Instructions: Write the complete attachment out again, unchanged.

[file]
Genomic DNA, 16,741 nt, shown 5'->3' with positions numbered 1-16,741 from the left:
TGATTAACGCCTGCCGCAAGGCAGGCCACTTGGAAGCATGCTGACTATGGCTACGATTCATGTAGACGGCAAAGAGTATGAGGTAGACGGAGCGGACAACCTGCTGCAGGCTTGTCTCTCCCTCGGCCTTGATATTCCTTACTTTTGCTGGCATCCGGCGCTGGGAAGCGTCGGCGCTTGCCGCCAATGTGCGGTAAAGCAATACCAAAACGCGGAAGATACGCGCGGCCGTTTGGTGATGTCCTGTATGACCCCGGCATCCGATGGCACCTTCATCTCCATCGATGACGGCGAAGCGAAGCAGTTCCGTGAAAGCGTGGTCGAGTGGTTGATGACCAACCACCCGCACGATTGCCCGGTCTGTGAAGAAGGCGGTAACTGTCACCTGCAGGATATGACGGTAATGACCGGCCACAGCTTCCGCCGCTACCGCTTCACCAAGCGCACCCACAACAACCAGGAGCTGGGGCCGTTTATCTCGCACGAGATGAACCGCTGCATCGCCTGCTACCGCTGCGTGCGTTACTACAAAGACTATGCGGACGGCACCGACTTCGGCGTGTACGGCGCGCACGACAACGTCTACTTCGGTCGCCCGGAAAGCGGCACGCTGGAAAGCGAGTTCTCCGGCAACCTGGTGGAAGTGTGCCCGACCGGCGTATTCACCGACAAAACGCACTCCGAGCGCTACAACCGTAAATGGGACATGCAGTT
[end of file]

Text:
Genomic DNA, 16,741 nt, shown 5'->3' with positions numbered 1-16,741 from the left:
TGATTAACGCCTGCCGCAAGGCAGGCCACTTGGAAGCATGCTGACTATGGCTACGATTCATGTAGACGGCAAAGAGTATGAGGTAGACGGAGCGGACAACCTGCTGCAGGCTTGTCTCTCCCTCGGCCTTGATATTCCTTACTTTTGCTGGCATCCGGCGCTGGGAAGCGTCGGCGCTTGCCGCCAATGTGCGGTAAAGCAATACCAAAACGCGGAAGATACGCGCGGCCGTTTGGTGATGTCCTGTATGACCCCGGCATCCGATGGCACCTTCATCTCCATCGATGACGGCGAAGCGAAGCAGTTCCGTGAAAGCGTGGTCGAGTGGTTGATGACCAACCACCCGCACGATTGCCCGGTCTGTGAAGAAGGCGGTAACTGTCACCTGCAGGATATGACGGTAATGACCGGCCACAGCTTCCGCCGCTACCGCTTCACCAAGCGCACCCACAACAACCAGGAGCTGGGGCCGTTTATCTCGCACGAGATGAACCGCTGCATCGCCTGCTACCGCTGCGTGCGTTACTACAAAGACTATGCGGACGGCACCGACTTCGGCGTGTACGGCGCGCACGACAACGTCTACTTCGGTCGCCCGGAAAGCGGCACGCTGGAAAGCGAGTTCTCCGGCAACCTGGTGGAAGTGTGCCCGACCGGCGTATTCACCGACAAAACGCACTCCGAGCGCTACAACCGTAAATGGGACATGCAGTT